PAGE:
November is National Diabetes Month, an event designed to bring attention to diabetes and the impact this disease has every day on millions of Americans. According to the American Diabetes Association®, Diabetes is the seventh leading cause of death in the U.S. In 2015, 30.3 million Americans suffered from diabetes, and approximately 1.5 million new cases of diabetes were diagnosed in America alone. While there is no cure for diabetes yet, there are teams of researchers working hard to fight against this disease.

What is Diabetes?

There are three main types of Diabetes – Type 1, Type 2 and Gestational diabetes.

Type 1 diabetes is typically diagnosed early in life, and only 5 percent of people with diabetes have this type. It was previously known as juvenile diabetes but has been renamed as it does not only occur in children. Type 1 diabetics are unable to produce insulin, a hormone that the body needs to get glucose, a simple sugar, from the bloodstream into the body’s cells. However, patients are often able to manage their condition and live long, happy lives with the help of insulin therapy and a combination of other treatments.

Type 2 diabetes is the most common form of the disease. In this type, the body does not use insulin properly and is insulin resistant. Essentially the body doesn’t function correctly which results in an elevated level of blood glucose.

Gestational diabetes occurs during pregnancy, typically around 24th week. This diagnosis does not mean that the mother had diabetes before pregnancy or that she will have it after the baby is delivered. It’s important to consult with a doctor and adhere to a treatment plan to ensure both mother and child remain as healthy as possible.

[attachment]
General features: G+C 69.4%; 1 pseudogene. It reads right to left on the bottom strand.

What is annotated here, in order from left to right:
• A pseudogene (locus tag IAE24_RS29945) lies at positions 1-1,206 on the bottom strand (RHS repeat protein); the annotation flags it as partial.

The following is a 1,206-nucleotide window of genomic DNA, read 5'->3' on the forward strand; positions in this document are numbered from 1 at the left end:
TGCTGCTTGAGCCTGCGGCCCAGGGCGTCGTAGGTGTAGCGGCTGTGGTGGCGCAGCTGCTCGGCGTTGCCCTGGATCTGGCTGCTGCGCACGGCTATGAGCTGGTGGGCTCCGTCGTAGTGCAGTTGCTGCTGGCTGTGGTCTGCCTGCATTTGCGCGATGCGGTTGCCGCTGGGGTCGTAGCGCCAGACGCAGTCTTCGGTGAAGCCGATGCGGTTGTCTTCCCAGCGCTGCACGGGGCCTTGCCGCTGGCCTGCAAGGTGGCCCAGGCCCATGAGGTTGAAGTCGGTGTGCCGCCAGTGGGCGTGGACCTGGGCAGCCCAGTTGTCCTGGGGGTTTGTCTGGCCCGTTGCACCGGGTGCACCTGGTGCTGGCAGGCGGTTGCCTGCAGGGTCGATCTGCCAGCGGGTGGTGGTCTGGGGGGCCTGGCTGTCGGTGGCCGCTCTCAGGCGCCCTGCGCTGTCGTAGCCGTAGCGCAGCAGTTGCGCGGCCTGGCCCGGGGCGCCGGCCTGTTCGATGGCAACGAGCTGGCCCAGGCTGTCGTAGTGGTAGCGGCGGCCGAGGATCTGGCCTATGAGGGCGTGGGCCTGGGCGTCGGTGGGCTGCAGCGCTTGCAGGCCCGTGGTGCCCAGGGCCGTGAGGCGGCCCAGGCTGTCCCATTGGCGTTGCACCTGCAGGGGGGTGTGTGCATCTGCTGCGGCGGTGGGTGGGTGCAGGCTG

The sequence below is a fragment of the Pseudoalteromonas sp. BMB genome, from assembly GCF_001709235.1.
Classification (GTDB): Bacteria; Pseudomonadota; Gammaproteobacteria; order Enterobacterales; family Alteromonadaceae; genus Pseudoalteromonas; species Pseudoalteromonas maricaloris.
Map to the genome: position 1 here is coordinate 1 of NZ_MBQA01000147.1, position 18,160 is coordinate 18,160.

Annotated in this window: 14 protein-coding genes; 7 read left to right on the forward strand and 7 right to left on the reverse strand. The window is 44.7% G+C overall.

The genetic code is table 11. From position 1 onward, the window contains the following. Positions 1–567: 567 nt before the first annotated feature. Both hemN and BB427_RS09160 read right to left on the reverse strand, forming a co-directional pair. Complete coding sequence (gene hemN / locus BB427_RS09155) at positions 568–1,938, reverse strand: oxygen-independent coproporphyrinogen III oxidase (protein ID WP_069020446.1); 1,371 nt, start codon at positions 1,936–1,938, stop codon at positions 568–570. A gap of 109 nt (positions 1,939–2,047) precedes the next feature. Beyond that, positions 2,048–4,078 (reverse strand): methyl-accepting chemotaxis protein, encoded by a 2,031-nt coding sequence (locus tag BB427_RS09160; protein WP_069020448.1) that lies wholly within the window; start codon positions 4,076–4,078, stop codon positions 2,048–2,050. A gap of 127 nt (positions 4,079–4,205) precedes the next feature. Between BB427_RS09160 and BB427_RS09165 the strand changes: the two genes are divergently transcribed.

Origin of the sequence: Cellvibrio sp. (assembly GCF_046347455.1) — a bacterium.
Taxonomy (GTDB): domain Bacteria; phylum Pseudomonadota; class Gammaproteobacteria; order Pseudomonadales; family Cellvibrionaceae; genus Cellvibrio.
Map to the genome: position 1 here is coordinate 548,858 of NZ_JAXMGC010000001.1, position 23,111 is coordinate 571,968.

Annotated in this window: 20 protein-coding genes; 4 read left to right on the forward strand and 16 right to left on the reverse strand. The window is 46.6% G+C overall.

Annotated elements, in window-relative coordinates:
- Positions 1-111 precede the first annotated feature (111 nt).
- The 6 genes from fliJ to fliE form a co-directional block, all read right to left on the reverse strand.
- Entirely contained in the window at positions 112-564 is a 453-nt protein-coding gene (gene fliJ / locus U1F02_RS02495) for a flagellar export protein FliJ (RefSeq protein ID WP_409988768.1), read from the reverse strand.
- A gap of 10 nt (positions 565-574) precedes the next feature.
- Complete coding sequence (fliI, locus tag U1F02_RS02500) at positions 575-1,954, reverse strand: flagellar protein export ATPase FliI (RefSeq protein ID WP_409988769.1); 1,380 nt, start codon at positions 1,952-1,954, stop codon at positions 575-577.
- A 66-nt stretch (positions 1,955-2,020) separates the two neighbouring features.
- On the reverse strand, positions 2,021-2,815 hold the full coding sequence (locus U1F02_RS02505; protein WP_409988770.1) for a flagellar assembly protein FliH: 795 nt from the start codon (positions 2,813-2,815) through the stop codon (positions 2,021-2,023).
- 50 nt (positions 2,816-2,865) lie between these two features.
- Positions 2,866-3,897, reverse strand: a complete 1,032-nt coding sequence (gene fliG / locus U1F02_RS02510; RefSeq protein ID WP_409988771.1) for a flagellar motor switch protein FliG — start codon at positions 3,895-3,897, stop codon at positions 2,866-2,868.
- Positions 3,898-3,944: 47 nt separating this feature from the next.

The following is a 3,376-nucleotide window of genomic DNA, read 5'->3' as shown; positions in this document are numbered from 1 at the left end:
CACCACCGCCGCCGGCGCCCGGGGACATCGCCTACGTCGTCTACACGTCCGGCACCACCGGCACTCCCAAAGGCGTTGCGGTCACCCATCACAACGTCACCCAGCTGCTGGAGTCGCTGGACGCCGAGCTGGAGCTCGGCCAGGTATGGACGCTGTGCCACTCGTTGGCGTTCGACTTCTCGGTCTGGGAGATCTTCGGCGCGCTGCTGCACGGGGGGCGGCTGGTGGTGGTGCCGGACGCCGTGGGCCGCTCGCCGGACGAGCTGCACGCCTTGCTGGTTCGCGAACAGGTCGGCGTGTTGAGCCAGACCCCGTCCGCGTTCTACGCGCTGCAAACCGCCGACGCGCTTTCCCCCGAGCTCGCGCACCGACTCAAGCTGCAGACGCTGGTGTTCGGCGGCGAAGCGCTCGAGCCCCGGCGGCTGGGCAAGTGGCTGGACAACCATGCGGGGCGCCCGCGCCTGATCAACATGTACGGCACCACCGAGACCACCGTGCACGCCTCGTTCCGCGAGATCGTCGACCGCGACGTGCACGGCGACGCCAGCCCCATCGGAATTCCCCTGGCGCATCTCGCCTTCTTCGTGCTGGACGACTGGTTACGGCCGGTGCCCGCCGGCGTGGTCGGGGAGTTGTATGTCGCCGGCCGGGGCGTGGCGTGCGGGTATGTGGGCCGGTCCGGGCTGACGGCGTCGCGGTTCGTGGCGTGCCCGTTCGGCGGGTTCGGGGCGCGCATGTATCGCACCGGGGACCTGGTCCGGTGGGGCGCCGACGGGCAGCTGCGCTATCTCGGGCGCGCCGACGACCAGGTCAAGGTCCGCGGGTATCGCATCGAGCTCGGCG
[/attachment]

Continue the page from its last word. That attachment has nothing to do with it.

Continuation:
The Impact of National Diabetes Month

According to the Centers for Disease Control and Prevention (CDC), there are more than 30 million adults in American with diabetes and one out of four of them are unaware that they have it. Living each day with diabetes can be tremendously challenging. A diabetes diagnosis can mean hours spent in doctors’ offices, countless blood tests, insulin treatments administered by syringe or pump and mandatory lifestyle changes.

Every November, communities around the country band together for National Diabetes Month. By raising diabetes awareness, more support is generated for research teams, thus getting us one step closer to a cure.

How You Can Help

This November, you can do your part in the fight against diabetes. The easiest way is through social media. Just by posting on your feed, your message can potentially reach hundreds of people. Encourage your friends and family to share as well to expand your reach even farther.

You can also hold or participate in an event. November 14 is World Diabetes Day and there are sure to be activities in your area, so get out there and help spread awareness.

Many businesses, including AFC Urgent Care, are doing their part to raise awareness as well. Our location works hard to support diabetics every day of the year, not just in November. With fast treatments, minimal wait times and highly trained technicians, we’re glad to help those dealing with diabetes live a healthier life.